This was published by the Stonebridge Press/Villager Newspapers this week. A link to the original is at the bottom.
On the banks of the Thames in London, next to the imposing, factory-box shape of the Tate Modern, an art museum, is a smaller structure, round in shape.
Its walls are not very tall, and while there are seats inside, you must purchase a cushion for £1 or a seatback for £3 if you want to be comfortable. That is, of course, if you sit at all: most would rather stand, out in the open air, even in the rain, to get a better view of the action.
Inside the small rounded walls is, of course, modern-day replica of Shakespeare’s Globe Theatre.
Not a huge fan of Shakespeare—I appreciate his genius, but would rather read Virginia Woolf—I set off to the Globe to see the history, Henry IV, Part I last week.
I was in England, I reasoned, and therefore had to see a Shakespeare play. I begrudgingly paid for my seat cushion and headed up three flights of stairs to the top loft, which overlooks the stage—as well as the three levels of all the other wooden lofts, and the standing area below. There are only small loft boxes of stadium-style benches; the closest views of the stage are standing-room only.
The view from the lofts is, however, great—since the theatre, decorated with period flags and crests, is so small.
But the view from the standing area? Even better.
Groups of people clustered near the stage, their chins reaching its floor, as they peered over at the actors onstage. In a moment, other actors in period dress were running through the crowd and onto the stage as well, engaging the audience as they ran past.
When Falstaff—a cowardly knight in the play—delivered his soliloquies, he played off the audience, making direct eye contact, pausing for moments of comedic effect, and improving movements to keep the laughter coming, or to suspend the state of awe.
As the night sky dimmed, stage lights came on—shining on both the actors, and the audience.
Half the fun came from people-watching in lulls when I’d had enough Shakespeare-style dialogue for the moment. One guy was mysteriously carted out by security for some unknown reason down in the standing area; others laughed and moved closer, or gazed around at the other audience members, too.
The Globe, in its day, functioned as a theatre for regular, not elite, people—whose energy the casts played off in performance, much like it does today.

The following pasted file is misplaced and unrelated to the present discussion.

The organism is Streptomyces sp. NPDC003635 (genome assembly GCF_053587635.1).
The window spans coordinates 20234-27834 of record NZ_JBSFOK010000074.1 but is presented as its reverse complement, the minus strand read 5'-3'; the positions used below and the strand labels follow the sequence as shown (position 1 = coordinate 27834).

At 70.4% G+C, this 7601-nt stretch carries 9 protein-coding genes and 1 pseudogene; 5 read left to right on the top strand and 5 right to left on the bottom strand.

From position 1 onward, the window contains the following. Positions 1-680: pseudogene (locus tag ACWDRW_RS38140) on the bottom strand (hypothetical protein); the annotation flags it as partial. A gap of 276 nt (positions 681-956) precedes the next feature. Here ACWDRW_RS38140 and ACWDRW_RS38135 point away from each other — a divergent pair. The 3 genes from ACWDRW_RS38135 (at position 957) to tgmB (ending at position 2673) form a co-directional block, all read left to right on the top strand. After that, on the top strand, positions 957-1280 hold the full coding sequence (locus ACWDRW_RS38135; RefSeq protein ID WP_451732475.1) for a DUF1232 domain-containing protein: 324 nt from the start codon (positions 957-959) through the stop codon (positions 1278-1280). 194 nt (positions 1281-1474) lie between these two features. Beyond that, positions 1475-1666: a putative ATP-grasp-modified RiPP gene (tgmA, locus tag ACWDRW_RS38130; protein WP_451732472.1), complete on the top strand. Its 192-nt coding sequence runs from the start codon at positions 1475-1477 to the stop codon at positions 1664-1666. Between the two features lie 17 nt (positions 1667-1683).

The result is nothing short of spectacular. Instead of sitting in a dark auditorium merely watching the action in front of you, at the Globe you are in a small space—and feel like a part of the action.
What better place than the original Globe to see a Shakespeare play? I mused, as I first entered the premises, navigating between food carts in the cobble-stone waiting area outside the walls of the theatre.
Well, that’s what I thought—that the Globe was the original, or at least sitting on the original foundation or something—until my class group got to sit down with the director of the Henry IV performance, who gave us a history of the theatre.
The original Globe, built the 1590s, burned down in 1613, during a performance of Henry VIII. It was rebuilt, but Puritan rule over England forced it to close in 1642, and two short years later, it was demolished.
So much for seeing the real thing.
Built 14 years ago, the current theatre is near—but not exactly in the same spot—as the original. It was, when it was still on the drawing board, accused of being a cheap, Disney-like tourist trap that wouldn’t produce good shows. After all, the man who had advocated for rebuilding since 1949 it was an American (director Sam Wanamaker).
A Yankee trying to remake the landmark theatre of the British’s best-known playwright? You can imagine the difficulties he faced. After he died, though, people stepped up to the plate, and the theatre was finally opened in 1997.
But the financiers of the venture insisted upon putting in a restaurant, pub, and gift shop in the theatre since they expected tickets to the shows would never sell out—but expected that tourist’s dollars might keep the theatre alive. After all, they reasoned, why would anyone want to go to the new Globe, instead of seeing a play performed by the established Royal Shakespeare Company?
But the Globe won visitors—from the U.K. and other countries—over. It sold out every show in its first season.
And, after seeing how the engaging acting and atmosphere of the Globe’s Henry IV won over a wary Shakespeare reader like me, it’s easy to see why it continues to sell out year after year.
To read the original column in PDF form, please see the Blackstone Valley Tribune, one of the papers in which it was published, online: http://www.theheartofmassachusetts.com/pdf/BLA.2010.08.06.pdf